but who do not need (or cannot afford) a comprehensive, feature-laden program
with a graphical user interface.  Slappy's two most important features are its
batch processing ability and its full implementation of each and every standard
described in this document.  Versions of Slappy the Database will be provided
for various platforms including: Intel 386/486 Unix, Apple Macintosh, and
MS-DOS.

Slappy may also be useful to those who have a full feature program who also
need to run time consuming chess database tasks on a spare computer.

Suggestions and comments should be directed to its author, Steven J. Edwards
(sje@world.std.com).  More details will appear here as they become available.

13.14: CBASCII

"CBASCII" is a general utility for converting chess data between ChessBase
format and ASCII representations.  It has PGN capability, and it is available
from the chess.uoknor.edu ftp site in the pub/chess/DOS directory as the file
"cba1_2.zip".  The contact person is the program's author, Andy Duplain
(duplain@btcs.bt.co.uk).

13.15: ZZZZZZ

"ZZZZZZ" is a chessplaying program, complete with source, that also includes
some database functions.  A recent version is reported to have both PGN and EPD
capabilities.  It is available from the chess.uoknor.edu ftp site in the
pub/chess/Unix directory as the file "zzzzzz-3.2b1.tar.gz".  The contact person
is its author, Gijsbert Wiesenecker (wiesenecker@sara.nl).

13.16: icsconv

The program "icsconv" can be used to convert Internet Chess Server games, both
old and new format, to PGN.  It is available from the chess.uoknor.edu site in
the pub/chess/Game-Databases/PGN/Tools directory as the file "icsconv.exe".
The contact person is the author, Kevin Nomura (chow@netcom.com).

13.17: CHESSOP (CHESSOPN/CHESSOPG)

CHESSOP is an openings database and viewing tool with support for reading PGN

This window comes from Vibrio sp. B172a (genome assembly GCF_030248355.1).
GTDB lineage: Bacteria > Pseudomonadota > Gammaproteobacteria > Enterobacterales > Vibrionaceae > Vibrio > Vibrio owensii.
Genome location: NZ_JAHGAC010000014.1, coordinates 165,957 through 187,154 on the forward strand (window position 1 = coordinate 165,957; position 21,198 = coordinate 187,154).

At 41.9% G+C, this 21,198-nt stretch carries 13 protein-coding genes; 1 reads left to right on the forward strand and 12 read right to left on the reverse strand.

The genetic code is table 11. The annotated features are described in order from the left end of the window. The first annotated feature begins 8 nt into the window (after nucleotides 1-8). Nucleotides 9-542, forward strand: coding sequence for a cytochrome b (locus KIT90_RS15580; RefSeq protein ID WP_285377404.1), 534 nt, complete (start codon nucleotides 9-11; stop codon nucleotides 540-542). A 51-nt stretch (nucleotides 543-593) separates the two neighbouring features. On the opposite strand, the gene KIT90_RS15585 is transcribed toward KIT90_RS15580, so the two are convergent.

games.  It runs under MS-DOS and displays positions rather than games.  For
each position, both good and bad moves are listed with appropriate annotation.
Transpositions are handled as well.  The distributed database contains over
100,000 positions covering all the common openings.  Users can feed in their
own PGN data as well.  CHESSOP takes 3 Mbyte of hard disk, costs US$39 and can
be obtained from:

    CHESSX Software
    12 Bluebell Close
    Glenmore Park
    AUSTRALIA 2745.

The ideas behind CHESSOP can be seen in CHESSOPN (alias CHESSOPG), a free
version on the ICS server which has a reduced openings database (25,000
positions) and no PGN or transposition support but is otherwise the same as
CHESSOP.  (These are the files "chessopg.zip" in the directory pub/chess/DOS at
the chess.uoknor.edu ftp site.)

13.18: CAT2PGN

The program "CAT2PGN" is a utility that translates data from the format used by
Chess Assistant into PGN.  It is available from the chess.uoknor.edu ftp site.
The contact person for CAT2PGN is its author, David Myers
(myers@frodo.biochem.duke.edu).

13.19: pgn2opg

The utility "pgn2opg" can be used to convert PGN files into a text format used
by the "CHESSOPG" program mentioned above.  Although it does not perform any
semantic analysis on PGN input, it has been demonstrated to handle known
correct PGN input properly.  The file can be found in the pub/chess/PGN/Tools
directory at the chess.uoknor.edu ftp site.  For more information, the author
is David Barnes (djb@ukc.ac.uk).

14: PGN data archives

The primary PGN data archive repository is located at the ftp site
chess.uoknor.edu as the directory "pub/chess/Game-Databases/PGN".  It is
organized according to the description given in section C.5 of this document.
The European site ftp.math.uni-hamburg.de is also reported to carry a regularly